Doctors Fight Maryland Governor for Air

     ANNAPOLIS, Md. (CN) – Maryland’s governor “unlawfully thwarted” an air quality regulation for coal-fired power plants, putting his state’s health at risk, Physicians for Social Responsibility claims in court.
     The Chesapeake chapter of the physicians group and the Sierra Club sued Gov. Lawrence Hogan and three state departments in Anne Arundel County Court, seeking writ of mandate.
     Hogan, a Republican who made his fortune in real estate, took office in January.
     The plaintiffs say the defendant Maryland Department of the Environment adopted the rule on Jan. 16, but Hogan ordered the defendant Division of State Documents not to publish it in the Maryland Register.
     The defendants have no right to refuse publication, which would trigger a 10-day period after which the rule will take effect, the plaintiffs say in the June 11 complaint.
     They say the rule is “critical to the long-term health of Maryland residents,” who already suffer from “some of the highest ozone levels in the United States.”
     Ozone, which creates smog, is particularly dangerous to children, old people and people with asthma.
     The blocked regulation was adopted after a long “stakeholder process” and was backed even by a company that owns three coal-fired plants that will be affected by it, the complaint states. The stakeholder consultations are required by the Clean Air Act.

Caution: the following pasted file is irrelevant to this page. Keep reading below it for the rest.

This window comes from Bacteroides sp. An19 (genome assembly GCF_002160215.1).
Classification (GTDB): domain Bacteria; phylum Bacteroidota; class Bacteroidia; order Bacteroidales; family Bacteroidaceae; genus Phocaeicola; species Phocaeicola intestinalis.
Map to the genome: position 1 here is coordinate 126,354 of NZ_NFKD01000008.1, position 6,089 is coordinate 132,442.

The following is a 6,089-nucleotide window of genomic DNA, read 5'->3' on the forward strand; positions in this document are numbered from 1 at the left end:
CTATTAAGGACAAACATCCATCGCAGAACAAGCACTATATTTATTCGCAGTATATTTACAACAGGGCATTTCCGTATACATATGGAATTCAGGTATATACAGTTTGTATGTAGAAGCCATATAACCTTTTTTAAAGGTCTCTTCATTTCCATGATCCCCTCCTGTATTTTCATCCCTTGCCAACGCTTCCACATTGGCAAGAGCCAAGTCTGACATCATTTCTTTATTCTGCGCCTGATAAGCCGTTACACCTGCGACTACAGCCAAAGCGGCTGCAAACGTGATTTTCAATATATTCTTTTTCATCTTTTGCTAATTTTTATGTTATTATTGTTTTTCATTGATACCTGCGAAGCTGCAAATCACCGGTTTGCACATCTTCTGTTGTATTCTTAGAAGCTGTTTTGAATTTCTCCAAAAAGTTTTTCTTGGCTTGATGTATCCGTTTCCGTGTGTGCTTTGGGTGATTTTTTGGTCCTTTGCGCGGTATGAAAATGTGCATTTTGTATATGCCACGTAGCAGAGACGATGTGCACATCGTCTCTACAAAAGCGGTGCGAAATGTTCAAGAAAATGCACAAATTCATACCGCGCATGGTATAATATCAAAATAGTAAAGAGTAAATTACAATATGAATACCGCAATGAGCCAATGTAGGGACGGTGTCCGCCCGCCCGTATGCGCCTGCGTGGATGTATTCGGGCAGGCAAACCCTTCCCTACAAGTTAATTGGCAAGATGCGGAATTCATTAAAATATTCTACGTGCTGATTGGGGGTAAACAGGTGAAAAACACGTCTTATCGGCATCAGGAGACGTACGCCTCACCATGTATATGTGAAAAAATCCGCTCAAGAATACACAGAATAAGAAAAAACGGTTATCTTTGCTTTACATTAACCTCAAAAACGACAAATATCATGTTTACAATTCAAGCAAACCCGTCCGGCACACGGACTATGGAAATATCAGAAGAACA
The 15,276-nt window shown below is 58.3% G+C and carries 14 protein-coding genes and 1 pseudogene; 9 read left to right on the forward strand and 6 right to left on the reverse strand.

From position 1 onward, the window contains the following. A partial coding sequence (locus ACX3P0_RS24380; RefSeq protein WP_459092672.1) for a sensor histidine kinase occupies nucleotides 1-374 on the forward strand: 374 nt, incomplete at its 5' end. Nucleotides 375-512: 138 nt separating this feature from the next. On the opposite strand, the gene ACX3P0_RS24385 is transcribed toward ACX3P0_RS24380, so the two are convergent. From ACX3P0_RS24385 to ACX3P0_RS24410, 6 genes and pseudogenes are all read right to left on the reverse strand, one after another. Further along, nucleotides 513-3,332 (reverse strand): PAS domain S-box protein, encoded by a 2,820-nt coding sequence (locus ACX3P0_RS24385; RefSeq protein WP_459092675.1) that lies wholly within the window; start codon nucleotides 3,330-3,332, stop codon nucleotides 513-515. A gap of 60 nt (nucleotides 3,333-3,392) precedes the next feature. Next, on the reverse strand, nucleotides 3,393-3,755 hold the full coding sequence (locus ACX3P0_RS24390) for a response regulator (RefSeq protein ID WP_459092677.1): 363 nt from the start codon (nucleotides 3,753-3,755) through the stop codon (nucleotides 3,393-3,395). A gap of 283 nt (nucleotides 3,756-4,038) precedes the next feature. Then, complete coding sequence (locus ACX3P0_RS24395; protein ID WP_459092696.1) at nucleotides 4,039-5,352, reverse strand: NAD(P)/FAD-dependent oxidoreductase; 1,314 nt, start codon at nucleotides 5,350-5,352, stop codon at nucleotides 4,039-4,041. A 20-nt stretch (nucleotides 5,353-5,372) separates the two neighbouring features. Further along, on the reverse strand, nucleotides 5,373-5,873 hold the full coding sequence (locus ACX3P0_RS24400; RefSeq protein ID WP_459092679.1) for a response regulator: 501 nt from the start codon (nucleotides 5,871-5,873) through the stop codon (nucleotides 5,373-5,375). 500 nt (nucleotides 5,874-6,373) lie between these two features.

The Environmental Protection Agency says the Baltimore area is in “moderate nonattainment” of Clean Air Act standards.
     Calling the situation “an emergency of the governor’s creation,” the plaintiffs say the Department of the Environment announced an emergency regulation in April to implement phase one of the bill’s two-pronged smog reduction plan. That regulation will expire in October, and phase two, the “critical” nitrogen oxide rule, “continues to languish.”
     Nitrogen oxide combines with volatile organic compounds, heat and sunlight to form smog.
     Department of the Environment Secretary Ben Grumbles said his agency is “working closely with our federal, state and local partners.” He said his agency will be “enforcing the brand new regulation for 2015, [and] issuing in the coming months strong and protective regulations for 2016 and beyond.”
     That’s not good enough, the plaintiffs say.
     They seek an injunction and writ of mandamus ordering the defendants to publish the regulation promptly, and then enforce it.
     They are represented by Susan Stevens Miller with Earthjustice’s Washington, D.C. office.

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